Survey of Coronary Artery Atherosclerosis among 30-45 and 60-75 Year Old Patients: An Autopsy Based Study
AJ Wilhorn, DV Miller. Mayo Clinic, Rochester, MN
Background: Ischemic heart disease and coronary atherosclerosis remain the leading cause of death in the United States. The literature is replete with studies comparing the severity and distribution of coronary artery stenosis as assessed at autopsy and by other in-vivo methods (angiography, coronary CT, and other imaging modalities). However, the vast majority of autopsy based studies were conducted more than 2 decades ago. Since that time, education and prevention programs have helped increase patient awareness of coronary disease and ostensibly made an impact on the overall coronary disease burden in our population. Given the potential impact of these initiatives over the past 2 decades, it is of interest to assess the severity and distribution of coronary artery disease in a more recent cohort of patients in a large autopsy series.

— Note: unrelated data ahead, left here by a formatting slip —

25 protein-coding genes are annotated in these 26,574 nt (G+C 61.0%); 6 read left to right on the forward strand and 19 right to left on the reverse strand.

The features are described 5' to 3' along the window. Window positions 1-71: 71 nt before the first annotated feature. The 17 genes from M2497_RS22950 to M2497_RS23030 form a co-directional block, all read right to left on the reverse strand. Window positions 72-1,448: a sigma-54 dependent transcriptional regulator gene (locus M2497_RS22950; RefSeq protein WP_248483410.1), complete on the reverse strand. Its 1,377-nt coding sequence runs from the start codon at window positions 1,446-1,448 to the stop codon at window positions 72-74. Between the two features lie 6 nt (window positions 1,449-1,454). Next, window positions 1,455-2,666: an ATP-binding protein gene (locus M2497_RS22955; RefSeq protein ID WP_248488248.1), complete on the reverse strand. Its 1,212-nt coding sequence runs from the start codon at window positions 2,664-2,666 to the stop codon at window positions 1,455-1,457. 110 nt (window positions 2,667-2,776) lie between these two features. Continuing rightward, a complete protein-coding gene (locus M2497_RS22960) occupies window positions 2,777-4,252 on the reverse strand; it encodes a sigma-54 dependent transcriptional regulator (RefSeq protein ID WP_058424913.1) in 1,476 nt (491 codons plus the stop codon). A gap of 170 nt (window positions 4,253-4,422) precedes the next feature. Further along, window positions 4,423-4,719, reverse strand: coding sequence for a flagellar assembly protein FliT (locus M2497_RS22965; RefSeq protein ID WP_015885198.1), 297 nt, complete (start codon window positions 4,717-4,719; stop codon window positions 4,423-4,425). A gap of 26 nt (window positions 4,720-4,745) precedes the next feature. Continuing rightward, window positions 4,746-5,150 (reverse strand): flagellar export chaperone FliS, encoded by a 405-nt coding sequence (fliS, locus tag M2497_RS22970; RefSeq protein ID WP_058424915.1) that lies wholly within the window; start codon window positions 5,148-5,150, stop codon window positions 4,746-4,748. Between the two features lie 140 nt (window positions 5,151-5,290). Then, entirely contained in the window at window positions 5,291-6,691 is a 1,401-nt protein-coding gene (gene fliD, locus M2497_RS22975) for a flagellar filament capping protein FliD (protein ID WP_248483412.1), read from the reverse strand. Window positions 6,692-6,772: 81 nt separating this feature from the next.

Design: This study included a retrospective review of autopsy reports to abstract manner and cause of death, degree of coronary atherosclerosis in each coronary vessel, and other significant clinical and pathological parameters. Autopsy reports from 2003-2008 were used for the purpose of this study to identify patients between the ages of 30-45 and 60-75 years of age. Coronary obstructions were graded as 1: <25%, 2: 26-50%, 3: 51-75%, and 4: >75% luminal occlusion.
30-45 yr. Old Patients*p<0.001
|Average LAD Disease Grade:||1.87*|
|Average LCX Disease Grade:||1.51*|
|Average RCA Disease Grade:||1.73*|
|% with Severe 3-vessel Disease:||6%|
|% with at least 1-vessel Severe Disease:||18%|
|Cardiac Related Cause of Death||20%|
60-75 yr. Old Patients*p<0.001
|Average LAD Disease Grade:||3.11*|
|Average LCX Disease Grade:||2.77*|
|Average RCA Disease Grade:||2.94*|
|% with Severe 3-vessel Disease:||29%|
|% with at least 1-vessel Severe Disease:||58%|
|Cardiac Related Cause of Death||30%|
Conclusions: Like the majority of older studies, lesions of the LAD were slightly more common in both groups. The incidence of severe single vessel disease is significant (58%) in the age 60-75 group, even among patients not dying from cardiac disease. A surprisingly high rate of single vessel disease was also seen in the 30-45 year age group as well.
Wednesday, March 11, 2009 1:00 PM
Poster Session VI # 2, Wednesday Afternoon